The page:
Disaster Discourse: The Hagerty Blog

Hagerty’s Cyber Nexus Approach — Building Better Cybersecurity

Cybersecurity is paramount for personal, organizational, and national security. Recent cyber incidents, such as the breach in San Diego Unified School District’s computer systems, have shown the growing imminence of cyber threats. Malicious attempts to disrupt networks and systems continue to grow in frequency, scale, and sophistication while those implementing protective measures are perpetually challenged to keep pace. Consider the statistics included in the graphic below.

Statistics from the past year demonstrate how cyber-attacks are becoming more frequent and causing more damage than ever before.

To help our clients address this vulnerability, Hagerty Consulting, Inc. (Hagerty) developed a programmatic approach to cyber incident management that leverages best practices from the National Institute of Standards and Technology (NIST), the Department of Homeland Security (DHS) and its National Cyber Incident Response Plan (NCIRP), the National Association of State Chief Information Officers (NASCIO),  and the National Governor’s Association (NGA). Key elements of our approach, Cyber Nexus Approach (CNA), are presented below to underscore the ways in which Hagerty is prepared to support a programmatic approach to cybersecurity.

Hagerty’s CNA: The double helix structure represents stakeholder collaboration across phases of an incident and leverages their combined technical expertise.

Integrate Emergency Management and Information Technology Expertise

CNA is a framework for public and private sector organizations and companies responsible for building a cybersecurity program that empowers its users by:

  • Bringing key cybersecurity stakeholders together to bridge knowledge gaps; and
  • Facilitating information-sharing and collaboration across areas of expertise while enabling each stakeholder to perform the tasks he or she does best.

By incorporating new stakeholders into what are conventionally considered information technology (IT) activities and exposing emergency managers to a novel approach to cybersecurity program management, CNA dissolves boundaries of individual roles to expand the responsibility of cyber preparedness across disciplines within an organization or jurisdiction. CNA provides a collaborative and task-oriented framework to unify efforts across unique areas of expertise (such as management and technical support or emergency management and IT).

Create a Cyber Disruption Team

To oversee the revisions and improvements to your jurisdiction or organization’s cybersecurity program, Hagerty recommends creating a Cyber Disruption Team (CDT). A CDT can be formed by identifying a core response team to assess and respond to incidents and partnering them with additional stakeholders to provide comprehensive support and expertise. Composed of experts from relevant technical and strategic entities within your institution, the CDT may be assigned responsibility for:

  • Facilitating operational coordination before, during, and after a cyber incident;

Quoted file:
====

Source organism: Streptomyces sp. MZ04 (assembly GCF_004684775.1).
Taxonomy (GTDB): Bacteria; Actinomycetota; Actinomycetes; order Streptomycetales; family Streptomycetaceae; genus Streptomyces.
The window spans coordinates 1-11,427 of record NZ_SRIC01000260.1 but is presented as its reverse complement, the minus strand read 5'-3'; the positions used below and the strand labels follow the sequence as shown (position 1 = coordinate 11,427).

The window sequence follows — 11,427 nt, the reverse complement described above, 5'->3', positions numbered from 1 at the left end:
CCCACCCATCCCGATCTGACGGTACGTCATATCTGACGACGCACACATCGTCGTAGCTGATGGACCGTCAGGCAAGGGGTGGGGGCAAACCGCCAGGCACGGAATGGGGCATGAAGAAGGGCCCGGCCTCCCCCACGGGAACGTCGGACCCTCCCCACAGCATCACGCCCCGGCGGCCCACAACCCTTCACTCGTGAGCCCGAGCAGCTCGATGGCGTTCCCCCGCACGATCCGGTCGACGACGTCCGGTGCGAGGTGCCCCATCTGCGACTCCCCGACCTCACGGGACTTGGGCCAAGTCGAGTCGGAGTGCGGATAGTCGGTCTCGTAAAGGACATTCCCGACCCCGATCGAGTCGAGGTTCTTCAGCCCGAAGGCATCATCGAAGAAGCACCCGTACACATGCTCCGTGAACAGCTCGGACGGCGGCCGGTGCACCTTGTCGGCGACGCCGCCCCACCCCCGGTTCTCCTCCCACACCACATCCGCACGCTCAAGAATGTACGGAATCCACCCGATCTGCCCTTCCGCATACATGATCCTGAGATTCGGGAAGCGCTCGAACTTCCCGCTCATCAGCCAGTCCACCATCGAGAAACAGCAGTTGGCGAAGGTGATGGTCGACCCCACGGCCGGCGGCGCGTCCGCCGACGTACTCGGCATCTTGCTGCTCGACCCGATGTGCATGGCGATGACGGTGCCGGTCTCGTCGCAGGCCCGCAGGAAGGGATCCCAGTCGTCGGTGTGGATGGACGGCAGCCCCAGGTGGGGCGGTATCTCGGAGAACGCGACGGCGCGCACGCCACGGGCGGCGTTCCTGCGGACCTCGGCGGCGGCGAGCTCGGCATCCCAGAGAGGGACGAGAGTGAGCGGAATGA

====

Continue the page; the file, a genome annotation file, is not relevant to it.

• Conducting cyber risk management, cyber incident, and disruption response planning; and
  • Facilitating cyber-related training and exercise.

Building effective cyber plans requires insight from diverse stakeholders. Hagerty recommends including management, strategic, and technical experts in CDT membership. Some examples may include Chief Executive Officers (CEOs), elected officials, emergency managers, IT personnel, and fusion centers. Hagerty has engaged fusion centers as partners during cyber planning to better understand the flow of information to help define their responsibilities within plans. By expanding the network of players, CNA can empower the whole community to play a role in supporting cybersecurity.

Plan for Cyber Incidents

Plan development allows organizations to establish activation procedures, an organizational structure, and roles and responsibilities that can be immediately employed in the case of a cyber incident. Hagerty can help build capabilities that facilitate well-executed cyber response strategies through coordinated consequence management. Cyber disruption planning can help establish a vision of successful resolutions and facilitate bench-marking to support the future growth and development of cyber capabilities, in addition to providing a framework for key partners to assess severity, assign tasks, communicate, and perform after-action reporting (AAR).

One of the ways CNA effectively translates planning into action is by assigning the CDT responsibility to a common operating picture. To accomplish this, the CDT will convene before, during, and after an incident to:

  • Facilitate cross-functional communication and coordination;
  • Provide direction and assignments to relevant personnel; and
  • Create a venue for reporting progress on assigned tasks.

Establishing a common operating picture puts the core concepts developed in planning into practice. By building strong preparedness measures for a cyber incident, CNA contributes to the establishment of effective, robust cybersecurity programs.

Kayla Slater is a Managing Associate and Hagerty’s Cyber Portfolio Lead who primarily supports pre-disaster recovery planning and cybersecurity preparedness working in Washington, D.C. A graduate of Georgetown University’s Emergency and Disaster Management Program, Kayla enjoys helping clients develop innovative and practical plans and tools to support response and recovery. In her spare time, she bakes, reads, and bikes to donut shops. To learn more about how Hagerty can help your organization visit cyberthreatready.com or contact Kayla to learn about Hagerty’s approach to cybersecurity program management.